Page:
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4 types of urinary incontinence by Dr. Hailey Jackson

4 types of urinary incontinence by Dr. Hailey Jackson
  • PublishedJanuary 12, 2024

Urinary incontinence is the involuntary leakage of urine. There are four types of urinary incontinence including stress incontinence, urge incontinence, overflow incontinence, and functional incontinence. Depending on which study you read, prevalence ranges greatly depending on type of incontinence and age of the individual. However this affects many, many women throughout the lifespan. Urinary leakage keeps so many women from doing activities they love and can have such a negative impact on confidence. Not to mention the cost of hygiene products (pads) associated with incontinence. 


It’s important to differentiate types of incontinence as they were all treated differently. From a pelvic floor perspective, stress incontinence typically has more to do with coordination of the pelvic floor, while urge incontinence usually stems from overactive pelvic floor muscles. You can imagine how different the treatment would be for both of these. 


Now for a little more on types of incontinence: 


Stress incontinence usually occurs with things like laughing, coughing, jumping or sneezing. Generally things that put more pressure on the pelvic floor or force generated in the abdomen. This doesn’t necessarily mean the pelvic floor muscles are weak, as I have found that in general, it is usually more of a coordination issue. Your diaphragm, deep core muscles, and pelvic floor should all fire together, and if they are not, this can lead to urinary stress incontinence. Things like overconsumption of bladder irritants (fluids that irritate the lining of the bladder), and dehydration can exacerbate this. 


Urge incontinence is when people experience urinary leakage walking to the bathroom, pulling in the driveway of their home, walking through the door into their home, or hear running water. With patients, I often find that the pelvic floor muscles are more tense, affecting the pudendal nerve— a nerve that  courses through the pelvic floor muscles. Similar to stress incontinence, and dehydration and bladder irritants can exacerbate this too. 


Overflow incontinence occurs when the bladder simply becomes too full and urine overflows from within the bladder. Individuals with overflow incontinence can feel the need to urinate, but can often only release a small amount of urine. This can be from neurological causes or an enlarged prostate.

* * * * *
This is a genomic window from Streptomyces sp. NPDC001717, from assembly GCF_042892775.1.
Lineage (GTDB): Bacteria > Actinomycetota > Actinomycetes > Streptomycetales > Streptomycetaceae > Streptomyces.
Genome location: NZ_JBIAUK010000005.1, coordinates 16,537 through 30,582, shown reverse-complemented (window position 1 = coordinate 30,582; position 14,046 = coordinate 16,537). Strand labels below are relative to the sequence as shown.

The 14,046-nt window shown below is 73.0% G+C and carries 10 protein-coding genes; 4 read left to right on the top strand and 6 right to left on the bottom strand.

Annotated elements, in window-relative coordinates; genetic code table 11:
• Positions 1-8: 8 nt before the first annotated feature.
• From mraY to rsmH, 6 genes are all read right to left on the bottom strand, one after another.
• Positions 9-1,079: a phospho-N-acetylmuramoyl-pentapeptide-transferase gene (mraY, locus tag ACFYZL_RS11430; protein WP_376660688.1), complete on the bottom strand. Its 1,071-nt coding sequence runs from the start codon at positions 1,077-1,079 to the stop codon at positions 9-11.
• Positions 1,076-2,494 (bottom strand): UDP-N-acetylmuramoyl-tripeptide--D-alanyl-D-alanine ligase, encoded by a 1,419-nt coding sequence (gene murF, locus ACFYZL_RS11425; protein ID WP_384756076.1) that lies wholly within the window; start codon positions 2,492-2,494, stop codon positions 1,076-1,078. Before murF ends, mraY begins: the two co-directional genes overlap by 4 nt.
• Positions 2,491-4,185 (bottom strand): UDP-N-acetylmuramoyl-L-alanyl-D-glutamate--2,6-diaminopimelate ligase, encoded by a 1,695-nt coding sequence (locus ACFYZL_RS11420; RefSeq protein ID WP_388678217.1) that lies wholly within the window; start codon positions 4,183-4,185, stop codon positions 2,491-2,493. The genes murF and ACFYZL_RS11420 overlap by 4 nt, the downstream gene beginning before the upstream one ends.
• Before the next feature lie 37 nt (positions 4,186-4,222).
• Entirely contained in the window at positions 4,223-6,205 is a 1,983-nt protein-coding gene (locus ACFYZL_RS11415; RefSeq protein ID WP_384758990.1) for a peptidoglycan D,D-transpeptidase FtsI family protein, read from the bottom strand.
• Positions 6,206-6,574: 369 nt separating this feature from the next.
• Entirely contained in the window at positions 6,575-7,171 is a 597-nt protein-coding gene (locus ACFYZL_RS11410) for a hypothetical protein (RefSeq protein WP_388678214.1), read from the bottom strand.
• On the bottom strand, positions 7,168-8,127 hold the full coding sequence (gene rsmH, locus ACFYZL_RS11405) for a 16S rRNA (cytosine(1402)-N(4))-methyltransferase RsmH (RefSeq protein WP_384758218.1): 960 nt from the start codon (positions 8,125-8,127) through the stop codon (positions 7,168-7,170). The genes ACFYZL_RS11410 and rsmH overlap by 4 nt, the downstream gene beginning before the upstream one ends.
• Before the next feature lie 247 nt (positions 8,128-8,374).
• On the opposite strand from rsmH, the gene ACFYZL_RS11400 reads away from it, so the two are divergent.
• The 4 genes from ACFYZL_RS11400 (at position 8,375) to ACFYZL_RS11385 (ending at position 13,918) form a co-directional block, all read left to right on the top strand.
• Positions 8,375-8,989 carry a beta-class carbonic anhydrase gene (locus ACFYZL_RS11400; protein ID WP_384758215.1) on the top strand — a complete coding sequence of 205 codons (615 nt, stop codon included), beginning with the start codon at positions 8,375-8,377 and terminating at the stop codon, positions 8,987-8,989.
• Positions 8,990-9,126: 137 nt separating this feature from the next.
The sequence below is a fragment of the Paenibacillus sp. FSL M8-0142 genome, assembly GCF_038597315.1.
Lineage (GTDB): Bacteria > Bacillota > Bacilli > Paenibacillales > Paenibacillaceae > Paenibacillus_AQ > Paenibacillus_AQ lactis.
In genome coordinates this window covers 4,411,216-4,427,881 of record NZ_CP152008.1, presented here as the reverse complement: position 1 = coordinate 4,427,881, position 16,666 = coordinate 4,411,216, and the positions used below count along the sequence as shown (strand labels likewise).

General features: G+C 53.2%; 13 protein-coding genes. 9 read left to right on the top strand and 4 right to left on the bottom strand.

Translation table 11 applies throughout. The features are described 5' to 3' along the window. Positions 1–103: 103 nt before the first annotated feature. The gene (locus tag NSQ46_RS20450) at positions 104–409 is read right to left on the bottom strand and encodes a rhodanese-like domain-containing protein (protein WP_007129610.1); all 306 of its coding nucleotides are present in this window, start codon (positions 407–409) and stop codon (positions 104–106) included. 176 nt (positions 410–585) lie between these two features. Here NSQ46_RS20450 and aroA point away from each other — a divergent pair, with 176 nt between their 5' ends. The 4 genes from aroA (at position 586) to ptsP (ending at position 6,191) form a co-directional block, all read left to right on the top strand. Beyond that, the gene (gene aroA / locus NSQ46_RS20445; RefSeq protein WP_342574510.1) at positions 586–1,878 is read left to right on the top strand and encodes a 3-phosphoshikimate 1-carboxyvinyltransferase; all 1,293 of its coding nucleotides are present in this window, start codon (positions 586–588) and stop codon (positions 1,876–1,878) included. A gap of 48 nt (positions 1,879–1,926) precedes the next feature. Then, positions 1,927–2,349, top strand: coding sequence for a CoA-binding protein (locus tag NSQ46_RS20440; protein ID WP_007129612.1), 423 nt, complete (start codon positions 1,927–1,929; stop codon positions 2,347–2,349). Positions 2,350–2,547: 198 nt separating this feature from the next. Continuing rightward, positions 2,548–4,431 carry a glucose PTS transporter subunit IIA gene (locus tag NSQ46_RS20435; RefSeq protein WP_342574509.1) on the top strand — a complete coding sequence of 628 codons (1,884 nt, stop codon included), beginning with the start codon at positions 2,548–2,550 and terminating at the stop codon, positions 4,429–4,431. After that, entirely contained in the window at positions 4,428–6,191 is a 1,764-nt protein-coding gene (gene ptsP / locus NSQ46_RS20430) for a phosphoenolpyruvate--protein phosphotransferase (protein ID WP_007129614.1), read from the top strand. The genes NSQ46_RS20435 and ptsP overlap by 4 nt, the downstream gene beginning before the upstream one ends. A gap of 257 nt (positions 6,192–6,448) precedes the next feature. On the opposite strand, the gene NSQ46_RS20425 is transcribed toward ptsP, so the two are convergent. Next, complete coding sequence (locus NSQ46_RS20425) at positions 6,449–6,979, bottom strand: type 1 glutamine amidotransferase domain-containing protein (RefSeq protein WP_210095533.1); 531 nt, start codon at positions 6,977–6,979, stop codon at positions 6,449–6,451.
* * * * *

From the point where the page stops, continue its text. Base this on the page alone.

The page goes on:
Lastly, functional incontinence occurs when an individual is unable to make it to the toilet to urinate due to functional reasons, like an inability to walk to the bathroom or unable to remove their clothing to urinate. Helping people improve their functional independence can help treat functional incontinence. 


Treatment options for urinary incontinence include pelvic floor physical therapy, medication, pessaries (you can read about pessaries here), surgery, or a combo of these treatments. 


As you can imagine, an accurate diagnosis is essential for treating incontinence. 


As far as pelvic floor physical therapy for treatment of stress incontinence goes, it usually includes a very thorough examination, lifestyle modification, exercise, constipation management, stress management techniques, and referrals to other providers if needed. The pelvis is a very complex area of the body, and we recommend a lot more than just doing kegels for incontinence.


This is not something that is only experienced by postmenopausal women. Children & adolescents experience urinary incontinence, as well as pregnant and postpartum women. The bad news is that it doesn’t usually go away on its own, and the good news is that there’s treatment. 

If you’re looking for a conservative treatment approach to urinary incontinence, we would love to help you get back to living your best life with confidence at Texas Pelvic Health. To schedule an initial evaluation, call 903-962-2600 or email You can find more information at or on instagram @thepowerfulpelvis.


Written By
Chloe Kopal

Chloe Kopal was born and raised in Sulphur Springs, Texas. She attended Sulphur Springs High School for 4 years and graduated in 2021. She was also a line member for the Blue Blazes Drill Team for 3 years. Chloe is the Digital Content Creator for Front Porch News. Her love for our community shows through her work. She is very passionate about photography and has been ever since the first time she picked up a camera many years ago.